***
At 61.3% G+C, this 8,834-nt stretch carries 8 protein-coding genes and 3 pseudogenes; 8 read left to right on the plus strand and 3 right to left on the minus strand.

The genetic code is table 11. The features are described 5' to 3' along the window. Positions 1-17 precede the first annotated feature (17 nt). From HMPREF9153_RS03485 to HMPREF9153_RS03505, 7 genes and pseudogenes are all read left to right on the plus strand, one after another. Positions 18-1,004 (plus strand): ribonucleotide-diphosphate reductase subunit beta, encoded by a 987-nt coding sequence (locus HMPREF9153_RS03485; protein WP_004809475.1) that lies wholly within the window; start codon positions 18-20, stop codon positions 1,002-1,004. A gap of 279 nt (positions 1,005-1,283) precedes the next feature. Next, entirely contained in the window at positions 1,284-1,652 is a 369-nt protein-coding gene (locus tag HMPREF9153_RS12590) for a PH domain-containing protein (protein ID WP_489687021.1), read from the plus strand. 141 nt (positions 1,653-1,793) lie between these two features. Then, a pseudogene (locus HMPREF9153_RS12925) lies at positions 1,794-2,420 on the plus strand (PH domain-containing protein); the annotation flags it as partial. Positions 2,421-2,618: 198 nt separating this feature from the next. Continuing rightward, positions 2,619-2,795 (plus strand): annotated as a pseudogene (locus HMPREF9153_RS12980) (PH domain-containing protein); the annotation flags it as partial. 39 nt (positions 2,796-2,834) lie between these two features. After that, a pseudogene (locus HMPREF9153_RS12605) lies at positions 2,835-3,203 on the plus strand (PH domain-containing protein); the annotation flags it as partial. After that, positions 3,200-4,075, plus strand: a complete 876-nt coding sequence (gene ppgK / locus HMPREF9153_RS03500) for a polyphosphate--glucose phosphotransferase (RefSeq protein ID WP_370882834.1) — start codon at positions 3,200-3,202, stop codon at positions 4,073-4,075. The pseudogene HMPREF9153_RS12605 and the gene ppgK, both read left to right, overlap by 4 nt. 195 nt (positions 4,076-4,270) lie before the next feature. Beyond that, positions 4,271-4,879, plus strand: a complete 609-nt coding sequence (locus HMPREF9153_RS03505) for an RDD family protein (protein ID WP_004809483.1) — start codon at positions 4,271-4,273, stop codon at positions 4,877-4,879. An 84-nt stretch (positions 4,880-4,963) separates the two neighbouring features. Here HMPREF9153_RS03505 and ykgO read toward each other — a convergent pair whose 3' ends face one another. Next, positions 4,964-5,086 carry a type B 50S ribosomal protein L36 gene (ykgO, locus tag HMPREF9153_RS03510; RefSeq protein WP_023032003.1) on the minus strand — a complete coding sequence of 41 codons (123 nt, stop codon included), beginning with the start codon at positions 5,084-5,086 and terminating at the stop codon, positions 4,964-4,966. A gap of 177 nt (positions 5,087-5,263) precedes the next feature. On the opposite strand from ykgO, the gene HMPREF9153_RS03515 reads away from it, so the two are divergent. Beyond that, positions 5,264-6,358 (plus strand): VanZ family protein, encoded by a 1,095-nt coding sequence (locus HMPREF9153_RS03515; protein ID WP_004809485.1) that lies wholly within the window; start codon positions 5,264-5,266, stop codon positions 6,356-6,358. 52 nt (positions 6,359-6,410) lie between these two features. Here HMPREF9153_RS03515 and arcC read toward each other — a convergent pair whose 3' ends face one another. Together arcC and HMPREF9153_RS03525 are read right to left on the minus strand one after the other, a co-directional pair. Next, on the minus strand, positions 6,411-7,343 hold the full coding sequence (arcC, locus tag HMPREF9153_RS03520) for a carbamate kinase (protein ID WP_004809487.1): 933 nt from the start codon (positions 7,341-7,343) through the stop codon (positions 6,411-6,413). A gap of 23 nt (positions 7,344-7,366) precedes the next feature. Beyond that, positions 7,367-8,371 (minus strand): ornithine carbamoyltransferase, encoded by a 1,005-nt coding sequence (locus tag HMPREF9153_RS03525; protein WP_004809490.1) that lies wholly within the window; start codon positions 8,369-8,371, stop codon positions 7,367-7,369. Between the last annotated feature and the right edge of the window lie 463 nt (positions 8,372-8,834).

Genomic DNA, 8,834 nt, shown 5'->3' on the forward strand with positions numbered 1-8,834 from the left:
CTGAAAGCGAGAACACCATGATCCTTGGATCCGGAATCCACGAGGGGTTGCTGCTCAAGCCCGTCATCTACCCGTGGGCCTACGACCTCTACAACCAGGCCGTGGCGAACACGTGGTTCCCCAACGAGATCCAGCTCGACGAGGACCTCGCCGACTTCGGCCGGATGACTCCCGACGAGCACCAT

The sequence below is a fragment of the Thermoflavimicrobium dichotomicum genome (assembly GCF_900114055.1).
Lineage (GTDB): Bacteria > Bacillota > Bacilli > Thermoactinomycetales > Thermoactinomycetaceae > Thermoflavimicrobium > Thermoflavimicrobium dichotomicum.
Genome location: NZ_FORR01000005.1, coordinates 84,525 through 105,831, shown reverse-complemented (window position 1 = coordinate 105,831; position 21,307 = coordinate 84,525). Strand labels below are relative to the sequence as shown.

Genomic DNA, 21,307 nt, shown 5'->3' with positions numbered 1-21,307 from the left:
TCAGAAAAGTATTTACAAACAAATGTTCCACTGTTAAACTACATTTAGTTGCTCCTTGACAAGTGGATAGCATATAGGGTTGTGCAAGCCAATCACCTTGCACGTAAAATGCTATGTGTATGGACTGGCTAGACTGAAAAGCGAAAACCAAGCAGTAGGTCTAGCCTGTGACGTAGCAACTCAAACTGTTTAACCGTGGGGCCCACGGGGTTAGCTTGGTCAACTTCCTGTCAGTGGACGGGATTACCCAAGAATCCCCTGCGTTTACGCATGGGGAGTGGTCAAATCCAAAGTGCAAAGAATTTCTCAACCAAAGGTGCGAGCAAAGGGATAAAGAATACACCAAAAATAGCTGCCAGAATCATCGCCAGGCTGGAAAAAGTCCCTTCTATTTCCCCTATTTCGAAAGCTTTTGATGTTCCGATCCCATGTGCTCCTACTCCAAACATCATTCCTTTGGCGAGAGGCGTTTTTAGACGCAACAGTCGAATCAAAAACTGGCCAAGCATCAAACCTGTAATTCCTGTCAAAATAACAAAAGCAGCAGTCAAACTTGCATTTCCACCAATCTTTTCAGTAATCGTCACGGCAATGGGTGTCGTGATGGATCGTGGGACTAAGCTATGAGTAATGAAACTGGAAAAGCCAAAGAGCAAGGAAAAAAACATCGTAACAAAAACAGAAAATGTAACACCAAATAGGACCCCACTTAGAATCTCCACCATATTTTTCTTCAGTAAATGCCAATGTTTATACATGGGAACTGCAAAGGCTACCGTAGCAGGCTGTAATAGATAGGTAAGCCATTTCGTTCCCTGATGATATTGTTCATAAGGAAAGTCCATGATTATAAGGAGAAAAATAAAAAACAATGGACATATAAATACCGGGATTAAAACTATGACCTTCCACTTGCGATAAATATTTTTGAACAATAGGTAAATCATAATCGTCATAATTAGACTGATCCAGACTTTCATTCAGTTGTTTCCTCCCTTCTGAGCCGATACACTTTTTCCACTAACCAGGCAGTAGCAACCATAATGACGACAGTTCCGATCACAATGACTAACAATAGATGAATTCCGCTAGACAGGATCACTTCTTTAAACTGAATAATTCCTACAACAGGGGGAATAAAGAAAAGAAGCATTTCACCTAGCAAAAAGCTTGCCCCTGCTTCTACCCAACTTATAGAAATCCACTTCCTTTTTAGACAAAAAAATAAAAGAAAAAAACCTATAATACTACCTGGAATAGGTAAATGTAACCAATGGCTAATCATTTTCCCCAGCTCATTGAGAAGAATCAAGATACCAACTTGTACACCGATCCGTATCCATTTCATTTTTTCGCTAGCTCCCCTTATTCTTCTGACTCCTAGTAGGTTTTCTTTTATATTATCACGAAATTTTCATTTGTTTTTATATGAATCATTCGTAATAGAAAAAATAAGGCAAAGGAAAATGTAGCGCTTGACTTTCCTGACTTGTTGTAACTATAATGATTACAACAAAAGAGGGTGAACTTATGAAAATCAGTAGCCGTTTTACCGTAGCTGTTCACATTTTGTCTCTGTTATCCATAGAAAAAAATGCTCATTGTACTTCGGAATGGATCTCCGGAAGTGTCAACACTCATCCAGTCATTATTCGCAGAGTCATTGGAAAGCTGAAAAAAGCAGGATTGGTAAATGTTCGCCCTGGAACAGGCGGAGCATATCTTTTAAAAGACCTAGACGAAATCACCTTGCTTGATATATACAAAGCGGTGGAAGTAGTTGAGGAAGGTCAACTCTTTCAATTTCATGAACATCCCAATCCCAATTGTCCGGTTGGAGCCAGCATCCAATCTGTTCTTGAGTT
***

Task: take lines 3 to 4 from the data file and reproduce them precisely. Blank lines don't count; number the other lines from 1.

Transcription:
Genomic DNA, 8,834 nt, shown 5'->3' on the forward strand with positions numbered 1-8,834 from the left:
CTGAAAGCGAGAACACCATGATCCTTGGATCCGGAATCCACGAGGGGTTGCTGCTCAAGCCCGTCATCTACCCGTGGGCCTACGACCTCTACAACCAGGCCGTGGCGAACACGTGGTTCCCCAACGAGATCCAGCTCGACGAGGACCTCGCCGACTTCGGCCGGATGACTCCCGACGAGCACCAT